Hay fever sufferers should avoid making this serious mistake with nasal spray

Woman using a nasal spray
It is very possible that you are using your nasal spray “wrongly.” (Image: Getty Images/Science Photo Libra)

Summer is supposed to be a happy time, the sun is out and the beach is calling, but if you suffer from hay fever this can really put a damper on things.

Sneezing and coughing, runny nose and watery eyes – none of the symptoms are particularly pleasant, so you’ll likely be stocking up on various medications and treatments to relieve them, such as nasal spray.

This is a common way for people to relieve their symptoms and similar products are also used to help with colds and flu. But it seems like many of us have been making a big mistake using nasal sprays, and that’s probably why you’re not feeling better.

Dr Lawrence Cunningham, former GP and UK Care Guide contributing medical expert, has explained what we are all doing wrong and what we should be doing instead.

He told Metro.co.uk: ‘In my experience, the most common mistake many people make with nasal spray is to inhale or sniff sharply when sprayed, which can cause the medication to be swallowed rather than absorbed into the nostrils. This may make the medication less effective.

Woman blowing her nose in the garden, reading in the sun
The symptoms of hay fever can be very unpleasant. (Image: Getty Images)

‘The correct approach is to tilt your head slightly forward and insert the mouthpiece into one nostril. Aim the spray toward the side of your nose, not up, and gently press the pump.

“Holding your breath for a few seconds after spraying can help ensure that the medication stays in your nostrils and doesn’t drip down your throat.”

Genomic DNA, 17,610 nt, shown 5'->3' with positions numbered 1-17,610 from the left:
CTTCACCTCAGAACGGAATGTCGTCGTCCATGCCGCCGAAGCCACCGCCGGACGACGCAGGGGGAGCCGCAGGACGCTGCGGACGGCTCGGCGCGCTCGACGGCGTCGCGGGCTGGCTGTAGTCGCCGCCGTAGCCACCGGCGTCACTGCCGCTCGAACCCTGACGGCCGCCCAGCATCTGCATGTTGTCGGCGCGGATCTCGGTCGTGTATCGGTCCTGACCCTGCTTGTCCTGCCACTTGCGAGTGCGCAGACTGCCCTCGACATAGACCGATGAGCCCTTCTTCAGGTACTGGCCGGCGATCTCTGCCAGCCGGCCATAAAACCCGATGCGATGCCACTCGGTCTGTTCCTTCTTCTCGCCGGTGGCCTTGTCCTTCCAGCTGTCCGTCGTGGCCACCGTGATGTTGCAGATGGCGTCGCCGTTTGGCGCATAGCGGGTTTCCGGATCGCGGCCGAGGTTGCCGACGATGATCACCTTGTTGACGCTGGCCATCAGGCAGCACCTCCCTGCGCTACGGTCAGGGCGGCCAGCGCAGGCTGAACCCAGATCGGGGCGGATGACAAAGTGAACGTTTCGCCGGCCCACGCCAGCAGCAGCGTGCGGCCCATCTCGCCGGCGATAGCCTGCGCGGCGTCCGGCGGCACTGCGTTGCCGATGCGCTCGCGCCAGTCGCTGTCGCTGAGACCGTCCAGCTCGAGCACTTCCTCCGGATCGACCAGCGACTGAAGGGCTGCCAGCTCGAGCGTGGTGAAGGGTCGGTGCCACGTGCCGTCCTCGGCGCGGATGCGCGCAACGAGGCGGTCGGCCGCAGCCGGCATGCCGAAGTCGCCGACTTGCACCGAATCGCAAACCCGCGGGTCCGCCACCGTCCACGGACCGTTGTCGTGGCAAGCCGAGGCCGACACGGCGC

But that’s not the only mistake you’re probably guilty of making. If you get some to spray happily with a nasal spray, you’re not doing yourself any favors either.

Overuse of nasal sprays is another big no-no according to the doctor, who claims that it can actually make you sicker longer.

“Some people think that if a little is good, more must be better, but this is not the case,” he says. ‘Overuse can lead to rebound congestion, where the nasal passages become more congested once the medication wears off.

‘Another mistake is neglecting the spray nozzle regularly. Over time, the mouthpiece can become clogged or contaminated, affecting the delivery and effectiveness of the medication.

But before you think about giving up completely, you might want to think again. When used correctly, nasal sprays can be very “effective,” according to Dr. Lawrence.

‘I have seen many patients achieve significant relief from their symptoms by correctly using these sprays. They offer targeted relief directly to the nasal passages, which may be more effective than oral medications for some people.

‘However, it is important to choose the right type of nasal spray. Different formulations, such as saline sprays, steroid sprays, and antihistamine sprays, serve different purposes.

He adds: “Consulting with your GP or pharmacist to determine the type most suitable for your symptoms can help ensure you are not wasting money on a product that does not suit your needs.”

‘For some people, a combination of treatments may provide the best relief. For example, combining a nasal spray with oral antihistamines or decongestants may offer more comprehensive symptom management.’

In addition to medications, the expert also recommends making some lifestyle modifications, such as using air purifiers, keeping windows closed during high pollen seasons, and regularly cleaning your living space, as they can also help reduce exposure. to allergens.

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